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Scientists investigate chemicals’ ties to obesity

David Epstein | 10/17/2013, 6 a.m.

More than a decade ago, Paula Baille-Hamilton, a visiting fellow at Stirling University in Scotland who studies toxicology and human metabolism, started perusing scientific literature for chemicals that might promote obesity.

She turned up so many papers containing evidence of chemical-induced obesity in animals (often, she says, passed off by study authors as a fluke in their work) that it took her three years to organize evidence for the aptly titled 2002 review paper: “Chemical Toxins: A Hypothesis to Explain the Global Obesity Epidemic.”

“I found evidence of chemicals that affect every aspect of our metabolism,” Baille-Hamilton said. Carbamates, which are used in insecticides and fungicides, can suppress the level of physical activity in mice. Phthalates are used to give flexibility to plastics and are found in a wide array of scented products, from perfume to shampoo. In people, they alter metabolism and have been found in higher concentrations in heavier men and women.

In men, phthalates interfere with the normal action of testosterone, an important hormone for maintaining healthy body composition. Phthalate exposure in males has been associated with a suite of traits symptomatic of low testosterone, from lower sperm count to greater heft. (Interference with testosterone may also explain why baby boys of mothers with higher phthalate levels have shorter anogenital distances, that is, the distance between the rectum and the scrotum).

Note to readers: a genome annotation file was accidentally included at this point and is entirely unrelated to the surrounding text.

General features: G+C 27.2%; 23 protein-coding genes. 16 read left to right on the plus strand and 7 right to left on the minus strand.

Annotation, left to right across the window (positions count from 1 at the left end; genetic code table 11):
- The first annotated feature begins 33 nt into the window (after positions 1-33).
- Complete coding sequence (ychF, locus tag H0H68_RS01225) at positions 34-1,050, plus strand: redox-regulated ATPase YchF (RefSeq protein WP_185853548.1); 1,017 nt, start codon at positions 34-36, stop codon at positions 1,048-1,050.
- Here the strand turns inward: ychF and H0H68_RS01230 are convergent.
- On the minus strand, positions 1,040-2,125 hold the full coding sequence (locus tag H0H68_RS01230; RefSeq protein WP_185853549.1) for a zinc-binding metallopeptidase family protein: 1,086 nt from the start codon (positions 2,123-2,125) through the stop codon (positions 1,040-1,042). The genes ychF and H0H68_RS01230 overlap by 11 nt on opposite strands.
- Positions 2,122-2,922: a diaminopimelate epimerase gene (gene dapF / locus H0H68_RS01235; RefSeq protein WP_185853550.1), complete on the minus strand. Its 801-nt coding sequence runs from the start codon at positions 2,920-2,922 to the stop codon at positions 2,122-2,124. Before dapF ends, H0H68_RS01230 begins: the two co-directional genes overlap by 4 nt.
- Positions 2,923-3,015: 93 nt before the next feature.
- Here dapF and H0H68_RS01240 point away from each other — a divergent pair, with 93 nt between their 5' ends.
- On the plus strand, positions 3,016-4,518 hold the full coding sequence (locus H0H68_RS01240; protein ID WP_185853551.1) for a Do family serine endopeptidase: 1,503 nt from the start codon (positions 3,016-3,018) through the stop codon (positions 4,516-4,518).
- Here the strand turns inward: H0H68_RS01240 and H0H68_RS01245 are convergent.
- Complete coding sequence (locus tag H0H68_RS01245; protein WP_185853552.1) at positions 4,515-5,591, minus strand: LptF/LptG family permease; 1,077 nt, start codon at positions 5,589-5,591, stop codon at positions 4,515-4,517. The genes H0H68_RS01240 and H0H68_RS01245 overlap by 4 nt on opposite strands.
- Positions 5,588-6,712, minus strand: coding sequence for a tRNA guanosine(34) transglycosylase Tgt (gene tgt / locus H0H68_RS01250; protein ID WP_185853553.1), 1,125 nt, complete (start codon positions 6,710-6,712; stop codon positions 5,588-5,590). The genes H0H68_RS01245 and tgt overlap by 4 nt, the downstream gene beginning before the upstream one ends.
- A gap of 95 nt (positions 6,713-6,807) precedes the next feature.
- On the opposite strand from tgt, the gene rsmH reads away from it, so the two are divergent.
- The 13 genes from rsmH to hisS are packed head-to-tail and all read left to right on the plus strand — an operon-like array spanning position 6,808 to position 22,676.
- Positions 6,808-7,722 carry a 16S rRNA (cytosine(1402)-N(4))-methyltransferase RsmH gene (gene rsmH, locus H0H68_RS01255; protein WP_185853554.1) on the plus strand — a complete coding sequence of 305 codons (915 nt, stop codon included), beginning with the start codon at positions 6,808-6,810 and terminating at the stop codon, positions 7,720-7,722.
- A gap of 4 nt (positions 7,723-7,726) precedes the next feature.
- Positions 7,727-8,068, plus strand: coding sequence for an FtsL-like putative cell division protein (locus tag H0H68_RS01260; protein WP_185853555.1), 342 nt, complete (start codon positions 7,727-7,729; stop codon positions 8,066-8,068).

Baille-Hamilton’s work highlights evidence that weight gain can be influenced by endocrine disruptors, chemicals that mimic and can interfere with the natural hormone system.

A variety of flame retardants have been implicated in endocrine disruption, and one chemical originally developed as a flame retardant — brominated vegetable oil, or BVO — is banned in Europe and Japan but is prevalent in citrusy soft drinks in the U.S. Earlier this year, Gatorade ditched BVO, but it’s still in Mountain Dew and other drinks made by Gatorade’s parent company, PepsiCo. (Many doctors would argue that for weight gain, the sugar in those drinks is the primary concern.)

PepsiCo did not respond to a request for comment, but shortly after the Gatorade decision was made a company spokeswoman said it was because “some consumers have a negative perception of BVO in Gatorade.”

And then there are the newly found zombie chemicals, which share a nasty habit — rising from the dead at night — with their eponymous horror flick villains. The anabolic steroid trenbolone acetate is used as a growth promoter in cattle in the U.S., and its endocrine-disrupting metabolites — which wind up in agricultural run-off water — were thought to degrade quickly upon exposure to sunlight. Until last month, when researchers published results in Science showing that the metabolites reconstitute themselves in the dark.

Says Emily Dhurandhar, an obesity researcher at the University of Alabama-Birmingham: “Obesity really is more complex than couch potatoes and gluttons.”

Article originally published by ProPublica.